Google to encircle the globe with internet balloons next year
As we've written about before, Google's Project Loon aims to bring internet to the parts of the world where people have little or no access. The superpressure balloons float about 12 miles above the earth and beam an internet connection to antennas on the ground. They have already been tested in New Zealand and other spots, but next year will be the real test for Google's high-flying technology.
Last week the tech giant announced that they have partnered with three Indonesian mobile networks to start a pilot program in the country and they also have plans to create a continuous ring around the earth with the solar-powered balloons, giving data service to anyone living below that path.
Each balloon is outfitted with two radio transceivers, a flight computer and GPS location tracker, an altitude control system and solar panels. They are capable of providing data speeds of 10 megabits/sec, which is just shy of what you experience with a 4G connection, a big improvement from the 3G speeds they originally provided. Other upgrades have taken place too.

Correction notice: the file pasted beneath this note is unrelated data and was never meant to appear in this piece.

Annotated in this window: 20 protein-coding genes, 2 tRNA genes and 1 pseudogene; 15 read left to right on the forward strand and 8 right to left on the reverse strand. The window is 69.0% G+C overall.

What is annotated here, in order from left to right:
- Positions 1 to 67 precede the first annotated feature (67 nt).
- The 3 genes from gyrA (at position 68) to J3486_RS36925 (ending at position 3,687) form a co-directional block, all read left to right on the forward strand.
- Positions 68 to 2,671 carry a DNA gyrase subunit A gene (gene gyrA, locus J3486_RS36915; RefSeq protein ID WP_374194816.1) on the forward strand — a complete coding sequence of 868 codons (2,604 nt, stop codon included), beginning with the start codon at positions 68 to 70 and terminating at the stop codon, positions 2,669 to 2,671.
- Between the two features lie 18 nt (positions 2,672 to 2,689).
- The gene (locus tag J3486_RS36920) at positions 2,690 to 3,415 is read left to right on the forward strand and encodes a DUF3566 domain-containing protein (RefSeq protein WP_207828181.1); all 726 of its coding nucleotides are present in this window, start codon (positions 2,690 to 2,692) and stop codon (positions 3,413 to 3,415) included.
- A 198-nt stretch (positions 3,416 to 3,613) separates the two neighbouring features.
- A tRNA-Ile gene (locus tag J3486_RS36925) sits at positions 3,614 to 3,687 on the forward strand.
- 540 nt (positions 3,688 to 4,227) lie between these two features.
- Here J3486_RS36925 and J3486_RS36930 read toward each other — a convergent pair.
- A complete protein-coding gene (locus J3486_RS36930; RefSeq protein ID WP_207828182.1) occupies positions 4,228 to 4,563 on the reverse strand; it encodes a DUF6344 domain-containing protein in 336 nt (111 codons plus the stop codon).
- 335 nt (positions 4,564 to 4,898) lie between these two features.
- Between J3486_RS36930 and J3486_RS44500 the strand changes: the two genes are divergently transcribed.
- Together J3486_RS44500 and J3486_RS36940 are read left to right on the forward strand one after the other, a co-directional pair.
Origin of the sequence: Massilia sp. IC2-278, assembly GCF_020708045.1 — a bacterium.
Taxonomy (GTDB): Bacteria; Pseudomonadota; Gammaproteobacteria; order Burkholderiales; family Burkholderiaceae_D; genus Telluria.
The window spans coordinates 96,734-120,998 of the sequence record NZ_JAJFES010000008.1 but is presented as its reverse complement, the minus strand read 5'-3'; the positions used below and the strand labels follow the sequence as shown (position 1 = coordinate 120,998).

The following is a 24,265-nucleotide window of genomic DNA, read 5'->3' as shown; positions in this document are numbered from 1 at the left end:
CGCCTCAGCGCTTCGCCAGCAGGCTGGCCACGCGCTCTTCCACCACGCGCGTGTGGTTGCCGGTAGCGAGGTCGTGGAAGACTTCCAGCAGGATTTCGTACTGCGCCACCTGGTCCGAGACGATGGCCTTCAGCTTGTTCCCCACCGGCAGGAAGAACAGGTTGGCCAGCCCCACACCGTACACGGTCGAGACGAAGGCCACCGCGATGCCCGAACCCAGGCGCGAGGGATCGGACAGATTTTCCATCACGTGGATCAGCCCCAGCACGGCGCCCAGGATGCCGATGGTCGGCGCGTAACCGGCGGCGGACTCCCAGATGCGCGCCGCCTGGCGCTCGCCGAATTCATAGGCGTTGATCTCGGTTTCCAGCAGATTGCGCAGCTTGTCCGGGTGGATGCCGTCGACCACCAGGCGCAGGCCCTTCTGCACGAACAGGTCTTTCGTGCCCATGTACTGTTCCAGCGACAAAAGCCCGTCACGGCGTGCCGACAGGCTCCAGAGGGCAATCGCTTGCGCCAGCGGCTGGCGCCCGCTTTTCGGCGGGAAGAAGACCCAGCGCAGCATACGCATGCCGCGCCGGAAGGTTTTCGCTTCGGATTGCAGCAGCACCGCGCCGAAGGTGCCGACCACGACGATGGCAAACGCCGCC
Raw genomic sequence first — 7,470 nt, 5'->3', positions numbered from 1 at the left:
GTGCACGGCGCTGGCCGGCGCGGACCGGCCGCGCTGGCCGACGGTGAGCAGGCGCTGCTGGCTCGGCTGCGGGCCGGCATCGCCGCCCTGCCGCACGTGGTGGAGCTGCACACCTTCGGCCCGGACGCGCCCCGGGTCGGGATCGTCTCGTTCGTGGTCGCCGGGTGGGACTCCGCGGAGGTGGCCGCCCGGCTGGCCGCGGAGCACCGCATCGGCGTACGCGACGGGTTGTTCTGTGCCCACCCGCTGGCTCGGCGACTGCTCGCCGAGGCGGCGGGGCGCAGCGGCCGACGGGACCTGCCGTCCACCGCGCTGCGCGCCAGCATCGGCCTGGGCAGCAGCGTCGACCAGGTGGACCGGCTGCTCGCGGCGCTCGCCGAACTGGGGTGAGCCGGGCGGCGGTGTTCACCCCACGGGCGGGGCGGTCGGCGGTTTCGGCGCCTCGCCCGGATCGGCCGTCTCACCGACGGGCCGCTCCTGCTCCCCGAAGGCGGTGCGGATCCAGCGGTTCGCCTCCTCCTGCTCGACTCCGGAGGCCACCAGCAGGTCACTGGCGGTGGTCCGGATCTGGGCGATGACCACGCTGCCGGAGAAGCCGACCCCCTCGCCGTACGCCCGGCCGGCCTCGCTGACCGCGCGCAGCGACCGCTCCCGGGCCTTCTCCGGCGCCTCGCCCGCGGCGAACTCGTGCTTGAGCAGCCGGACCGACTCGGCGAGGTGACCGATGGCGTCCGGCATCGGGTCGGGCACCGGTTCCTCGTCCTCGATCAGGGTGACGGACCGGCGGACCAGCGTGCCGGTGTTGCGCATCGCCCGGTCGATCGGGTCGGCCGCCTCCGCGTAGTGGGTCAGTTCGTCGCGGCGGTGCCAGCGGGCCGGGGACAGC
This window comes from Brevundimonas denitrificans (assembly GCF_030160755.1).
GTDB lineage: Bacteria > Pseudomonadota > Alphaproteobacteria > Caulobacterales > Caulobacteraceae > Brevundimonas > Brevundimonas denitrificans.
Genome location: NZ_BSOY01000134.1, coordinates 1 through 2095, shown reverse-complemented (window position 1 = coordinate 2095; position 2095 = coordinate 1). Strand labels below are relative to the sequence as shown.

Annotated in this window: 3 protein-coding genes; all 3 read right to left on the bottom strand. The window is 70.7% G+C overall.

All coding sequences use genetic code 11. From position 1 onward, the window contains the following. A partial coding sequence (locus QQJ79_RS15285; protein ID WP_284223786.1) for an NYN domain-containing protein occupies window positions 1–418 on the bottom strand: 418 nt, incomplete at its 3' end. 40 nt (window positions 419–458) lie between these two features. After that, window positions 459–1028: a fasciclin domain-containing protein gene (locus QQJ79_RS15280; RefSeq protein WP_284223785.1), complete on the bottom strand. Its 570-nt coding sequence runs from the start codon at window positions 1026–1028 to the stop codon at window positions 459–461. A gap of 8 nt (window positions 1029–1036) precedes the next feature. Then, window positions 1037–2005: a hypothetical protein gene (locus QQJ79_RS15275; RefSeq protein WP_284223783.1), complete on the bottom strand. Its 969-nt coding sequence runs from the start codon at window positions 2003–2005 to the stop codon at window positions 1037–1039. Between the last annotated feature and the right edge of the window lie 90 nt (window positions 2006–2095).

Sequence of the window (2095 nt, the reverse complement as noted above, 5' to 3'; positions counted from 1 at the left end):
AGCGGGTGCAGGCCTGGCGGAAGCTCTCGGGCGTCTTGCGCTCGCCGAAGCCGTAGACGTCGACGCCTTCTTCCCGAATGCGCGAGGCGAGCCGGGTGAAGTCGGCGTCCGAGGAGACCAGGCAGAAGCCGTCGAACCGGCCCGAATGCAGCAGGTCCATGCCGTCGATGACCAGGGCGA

"In the early days, the balloons would last five or seven or 10 days. Now we have had balloons that have lasted as long as 187 days," Mike Cassidy, vice-president of Project Loon, told the BBC.
"We've also improved the launch process. It used to take 14 people an hour or two to launch a balloon, now with an automated crane we can launch a balloon every 15 minutes with two or three people."
The company will have to launch 300 balloons to make a ring around the Southern Hemisphere. Google says that the ring will allow a continuous internet coverage for the areas below because as one balloon moves with the wind out of range, another moves into place behind it. It will be a major test for how the technology will fare being deployed on a larger scale.
In Indonesia, about 100 million people out of a population of 255 million don't have internet access. The balloons will provide a cheaper solution than installing fiber optic cables or mobile phone towers through the jungles and mountains of the nation's 17,000 islands. This will be a testing ground for whether these balloon can reliably provide data access to areas where it's needed.
If these trials go well, Google plans to start offering the service to beta commercial customers. If not, they have a back-up plan, another high-flying internet project called Titan that uses solar-powered drones instead of balloons.